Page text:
Music Reviews

Reviews: Crooked Still, Von Freeman, & more

| November / December 2006

Crooked Still
Shaken by a low sound
(Signature Sounds)

The string-band revival has a growing number of young musicians claiming as their influences American fiddle tunes and folk ditties that far predate rock 'n' roll. And the influence cuts both ways. The restless generations that bequeathed punk rock, hip-hop, and mashups aren't content to polish up museum-piece Appalachiana. Instead, they're bringing traditional music into the 21st century-and bringing it to life.

The most stylish, talented, and soulful of these revivalists is the Boston-based Crooked Still, an unusual four-piece that recently signed with the Signature Sounds label to record their growling, danceable, and utterly infectious second album, Shaken by a Low Sound.

The group-Gregory Liszt on banjo, Rushad Eggleston on cello, bassist Corey DiMario, and singer Aoife O'Donovan-are expats from classical music, and it shows in their technique. But boy, can they rock. The cello/bass combo provides a bottom-heavy foundation for Liszt's blues-inspired riffs, and an aural friction results from the contrast between Eggleston, who abuses his instrument into absurdly energetic leads, and O'Donovan, who sings so sweetly and intimately it makes you blush.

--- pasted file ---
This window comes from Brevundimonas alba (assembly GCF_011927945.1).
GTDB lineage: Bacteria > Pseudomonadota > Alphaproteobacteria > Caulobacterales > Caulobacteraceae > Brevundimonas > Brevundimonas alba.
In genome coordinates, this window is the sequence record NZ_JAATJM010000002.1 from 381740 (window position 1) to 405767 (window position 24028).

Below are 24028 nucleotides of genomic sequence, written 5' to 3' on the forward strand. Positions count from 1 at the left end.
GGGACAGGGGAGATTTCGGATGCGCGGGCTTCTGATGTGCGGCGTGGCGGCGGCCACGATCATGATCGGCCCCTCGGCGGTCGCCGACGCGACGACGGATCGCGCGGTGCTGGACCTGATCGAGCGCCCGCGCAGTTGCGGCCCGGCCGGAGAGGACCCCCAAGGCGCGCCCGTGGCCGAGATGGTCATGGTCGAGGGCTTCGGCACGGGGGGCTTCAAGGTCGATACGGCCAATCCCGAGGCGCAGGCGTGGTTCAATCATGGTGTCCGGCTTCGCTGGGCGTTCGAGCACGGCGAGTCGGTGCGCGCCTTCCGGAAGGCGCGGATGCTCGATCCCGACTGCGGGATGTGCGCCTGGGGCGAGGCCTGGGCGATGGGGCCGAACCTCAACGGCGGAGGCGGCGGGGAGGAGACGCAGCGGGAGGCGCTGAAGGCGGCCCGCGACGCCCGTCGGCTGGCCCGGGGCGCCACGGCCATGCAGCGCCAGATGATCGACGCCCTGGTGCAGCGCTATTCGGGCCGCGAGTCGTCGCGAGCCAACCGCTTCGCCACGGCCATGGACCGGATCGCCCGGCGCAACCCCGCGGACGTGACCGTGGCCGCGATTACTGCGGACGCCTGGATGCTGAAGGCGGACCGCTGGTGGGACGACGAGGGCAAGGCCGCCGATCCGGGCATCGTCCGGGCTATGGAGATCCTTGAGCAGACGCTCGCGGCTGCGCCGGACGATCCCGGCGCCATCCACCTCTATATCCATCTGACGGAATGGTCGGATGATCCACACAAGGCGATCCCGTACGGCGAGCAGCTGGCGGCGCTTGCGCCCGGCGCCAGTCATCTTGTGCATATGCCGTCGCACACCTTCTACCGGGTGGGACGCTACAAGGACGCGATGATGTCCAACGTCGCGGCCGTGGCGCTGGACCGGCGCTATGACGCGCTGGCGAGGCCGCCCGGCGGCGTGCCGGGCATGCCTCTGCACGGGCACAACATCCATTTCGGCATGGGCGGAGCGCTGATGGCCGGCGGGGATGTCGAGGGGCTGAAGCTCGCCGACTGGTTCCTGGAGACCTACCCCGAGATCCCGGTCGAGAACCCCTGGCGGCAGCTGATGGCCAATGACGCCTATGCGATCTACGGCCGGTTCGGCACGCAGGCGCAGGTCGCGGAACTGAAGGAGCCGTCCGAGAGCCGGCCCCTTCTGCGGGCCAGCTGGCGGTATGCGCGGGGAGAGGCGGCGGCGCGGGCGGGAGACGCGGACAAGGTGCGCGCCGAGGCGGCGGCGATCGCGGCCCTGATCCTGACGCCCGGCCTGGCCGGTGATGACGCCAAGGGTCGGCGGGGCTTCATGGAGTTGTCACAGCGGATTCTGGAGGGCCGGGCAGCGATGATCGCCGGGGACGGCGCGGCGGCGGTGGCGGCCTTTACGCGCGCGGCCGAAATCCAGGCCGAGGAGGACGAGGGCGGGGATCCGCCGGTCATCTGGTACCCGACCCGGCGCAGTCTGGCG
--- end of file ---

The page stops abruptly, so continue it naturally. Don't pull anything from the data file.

The tracks on Shaken by a Low Sound range from familiar to obscure-highlights include a swinging cover of Bill Monroe's 'Can't You Hear Me Callin'' and a holy rendition of 'Lone Pilgrim.' There's nothing stuffy, archival, or didactic about the band. They appear, quite simply, to be having a ball with music that speaks to them. And this quality is the most traditional thing about them.
-Joseph Hart


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